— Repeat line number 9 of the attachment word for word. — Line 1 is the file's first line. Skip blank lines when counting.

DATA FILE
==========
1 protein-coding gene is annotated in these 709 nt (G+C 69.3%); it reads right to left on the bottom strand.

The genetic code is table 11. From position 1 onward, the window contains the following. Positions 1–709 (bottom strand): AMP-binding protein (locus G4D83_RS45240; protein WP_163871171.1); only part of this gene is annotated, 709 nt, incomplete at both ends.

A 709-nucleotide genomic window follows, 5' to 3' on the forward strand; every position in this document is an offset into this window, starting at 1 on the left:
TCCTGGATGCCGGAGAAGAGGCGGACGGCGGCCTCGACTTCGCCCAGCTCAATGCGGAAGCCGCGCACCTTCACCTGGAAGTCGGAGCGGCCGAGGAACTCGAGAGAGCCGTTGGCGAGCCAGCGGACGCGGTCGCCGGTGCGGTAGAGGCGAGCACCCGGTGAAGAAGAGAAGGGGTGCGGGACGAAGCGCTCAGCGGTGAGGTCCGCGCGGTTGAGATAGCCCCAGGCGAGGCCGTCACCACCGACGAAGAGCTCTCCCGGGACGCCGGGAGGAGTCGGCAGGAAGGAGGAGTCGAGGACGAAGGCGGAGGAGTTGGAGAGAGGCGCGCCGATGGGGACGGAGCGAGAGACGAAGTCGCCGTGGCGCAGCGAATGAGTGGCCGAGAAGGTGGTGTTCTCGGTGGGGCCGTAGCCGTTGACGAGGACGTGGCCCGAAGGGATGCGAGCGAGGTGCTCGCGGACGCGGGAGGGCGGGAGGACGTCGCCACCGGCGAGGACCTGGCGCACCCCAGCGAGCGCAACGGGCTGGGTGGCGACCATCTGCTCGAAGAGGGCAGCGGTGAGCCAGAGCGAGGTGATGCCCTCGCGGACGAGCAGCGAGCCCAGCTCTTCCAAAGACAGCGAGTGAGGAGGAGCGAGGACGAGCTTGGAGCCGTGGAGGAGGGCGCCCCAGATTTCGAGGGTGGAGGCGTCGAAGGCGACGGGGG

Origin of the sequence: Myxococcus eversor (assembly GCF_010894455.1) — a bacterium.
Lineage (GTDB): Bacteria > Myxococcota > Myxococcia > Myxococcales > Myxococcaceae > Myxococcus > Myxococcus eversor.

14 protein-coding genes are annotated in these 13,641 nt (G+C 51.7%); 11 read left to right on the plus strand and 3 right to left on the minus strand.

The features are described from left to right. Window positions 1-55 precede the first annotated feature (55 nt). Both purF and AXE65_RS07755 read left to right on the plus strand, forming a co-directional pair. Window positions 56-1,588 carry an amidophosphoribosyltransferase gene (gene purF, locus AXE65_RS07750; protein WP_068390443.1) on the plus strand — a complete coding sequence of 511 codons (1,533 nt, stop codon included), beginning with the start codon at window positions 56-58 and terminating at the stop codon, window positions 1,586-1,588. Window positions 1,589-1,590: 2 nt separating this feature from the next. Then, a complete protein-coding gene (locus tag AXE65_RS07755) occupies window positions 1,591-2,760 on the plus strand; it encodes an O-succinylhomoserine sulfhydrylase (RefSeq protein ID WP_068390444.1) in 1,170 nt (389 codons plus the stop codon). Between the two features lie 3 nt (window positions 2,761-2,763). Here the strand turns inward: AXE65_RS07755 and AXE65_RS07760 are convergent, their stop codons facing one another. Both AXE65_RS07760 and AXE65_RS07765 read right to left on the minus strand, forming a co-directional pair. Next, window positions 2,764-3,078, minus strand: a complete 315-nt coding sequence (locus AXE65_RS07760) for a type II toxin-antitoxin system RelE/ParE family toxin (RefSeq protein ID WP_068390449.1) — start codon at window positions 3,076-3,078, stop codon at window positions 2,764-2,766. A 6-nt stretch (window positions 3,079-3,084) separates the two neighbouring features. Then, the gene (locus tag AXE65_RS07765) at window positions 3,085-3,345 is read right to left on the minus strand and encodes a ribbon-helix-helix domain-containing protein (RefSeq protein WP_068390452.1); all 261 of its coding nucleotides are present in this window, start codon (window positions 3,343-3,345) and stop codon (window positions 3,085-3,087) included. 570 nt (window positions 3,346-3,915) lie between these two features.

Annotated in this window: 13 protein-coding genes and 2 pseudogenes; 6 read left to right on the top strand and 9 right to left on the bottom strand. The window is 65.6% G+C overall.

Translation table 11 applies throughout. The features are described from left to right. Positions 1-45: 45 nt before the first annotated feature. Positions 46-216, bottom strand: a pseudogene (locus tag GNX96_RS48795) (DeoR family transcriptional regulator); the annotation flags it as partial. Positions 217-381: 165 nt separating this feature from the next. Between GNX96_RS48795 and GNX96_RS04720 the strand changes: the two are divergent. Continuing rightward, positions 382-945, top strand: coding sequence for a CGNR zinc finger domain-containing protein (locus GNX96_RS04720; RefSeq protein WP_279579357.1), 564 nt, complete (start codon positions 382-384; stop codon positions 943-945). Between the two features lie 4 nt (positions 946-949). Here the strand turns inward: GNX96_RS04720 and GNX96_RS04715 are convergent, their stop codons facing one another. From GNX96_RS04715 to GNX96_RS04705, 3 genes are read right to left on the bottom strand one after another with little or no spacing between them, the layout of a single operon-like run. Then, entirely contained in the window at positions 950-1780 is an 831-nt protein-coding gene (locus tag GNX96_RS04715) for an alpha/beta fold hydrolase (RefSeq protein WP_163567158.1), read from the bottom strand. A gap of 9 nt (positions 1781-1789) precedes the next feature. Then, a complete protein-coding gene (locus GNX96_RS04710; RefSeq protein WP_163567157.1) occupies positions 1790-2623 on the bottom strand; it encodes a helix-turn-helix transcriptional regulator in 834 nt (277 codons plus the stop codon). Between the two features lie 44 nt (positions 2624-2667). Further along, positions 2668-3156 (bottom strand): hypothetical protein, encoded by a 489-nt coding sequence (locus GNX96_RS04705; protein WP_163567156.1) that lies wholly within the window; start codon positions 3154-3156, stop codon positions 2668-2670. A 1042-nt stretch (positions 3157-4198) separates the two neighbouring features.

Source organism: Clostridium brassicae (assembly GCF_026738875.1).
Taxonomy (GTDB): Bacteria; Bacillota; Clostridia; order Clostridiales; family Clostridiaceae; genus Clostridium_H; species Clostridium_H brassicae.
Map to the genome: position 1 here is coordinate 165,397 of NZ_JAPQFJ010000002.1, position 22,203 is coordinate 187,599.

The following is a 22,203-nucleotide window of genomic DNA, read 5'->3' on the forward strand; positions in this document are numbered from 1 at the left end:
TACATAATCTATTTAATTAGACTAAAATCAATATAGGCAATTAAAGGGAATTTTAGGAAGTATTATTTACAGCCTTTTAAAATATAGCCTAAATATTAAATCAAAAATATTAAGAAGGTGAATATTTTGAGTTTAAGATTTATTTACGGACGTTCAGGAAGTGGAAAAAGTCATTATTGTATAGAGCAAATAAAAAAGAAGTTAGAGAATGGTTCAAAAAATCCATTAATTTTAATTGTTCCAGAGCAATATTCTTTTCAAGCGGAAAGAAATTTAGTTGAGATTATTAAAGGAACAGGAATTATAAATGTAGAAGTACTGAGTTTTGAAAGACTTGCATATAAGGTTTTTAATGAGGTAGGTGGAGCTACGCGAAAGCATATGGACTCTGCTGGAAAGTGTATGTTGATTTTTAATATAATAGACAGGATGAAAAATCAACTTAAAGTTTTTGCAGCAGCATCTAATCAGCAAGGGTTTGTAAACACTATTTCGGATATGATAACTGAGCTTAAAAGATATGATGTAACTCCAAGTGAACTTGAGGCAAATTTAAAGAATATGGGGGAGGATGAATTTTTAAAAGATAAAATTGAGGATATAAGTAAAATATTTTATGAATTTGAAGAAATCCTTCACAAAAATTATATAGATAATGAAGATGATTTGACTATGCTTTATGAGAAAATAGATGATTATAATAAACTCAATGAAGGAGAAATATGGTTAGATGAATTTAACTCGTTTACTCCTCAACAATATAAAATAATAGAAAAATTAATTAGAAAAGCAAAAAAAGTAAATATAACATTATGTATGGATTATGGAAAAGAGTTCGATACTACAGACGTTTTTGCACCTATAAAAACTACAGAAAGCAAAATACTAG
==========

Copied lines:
Annotated in this window: 13 protein-coding genes and 2 pseudogenes; 6 read left to right on the top strand and 9 right to left on the bottom strand. The window is 65.6% G+C overall.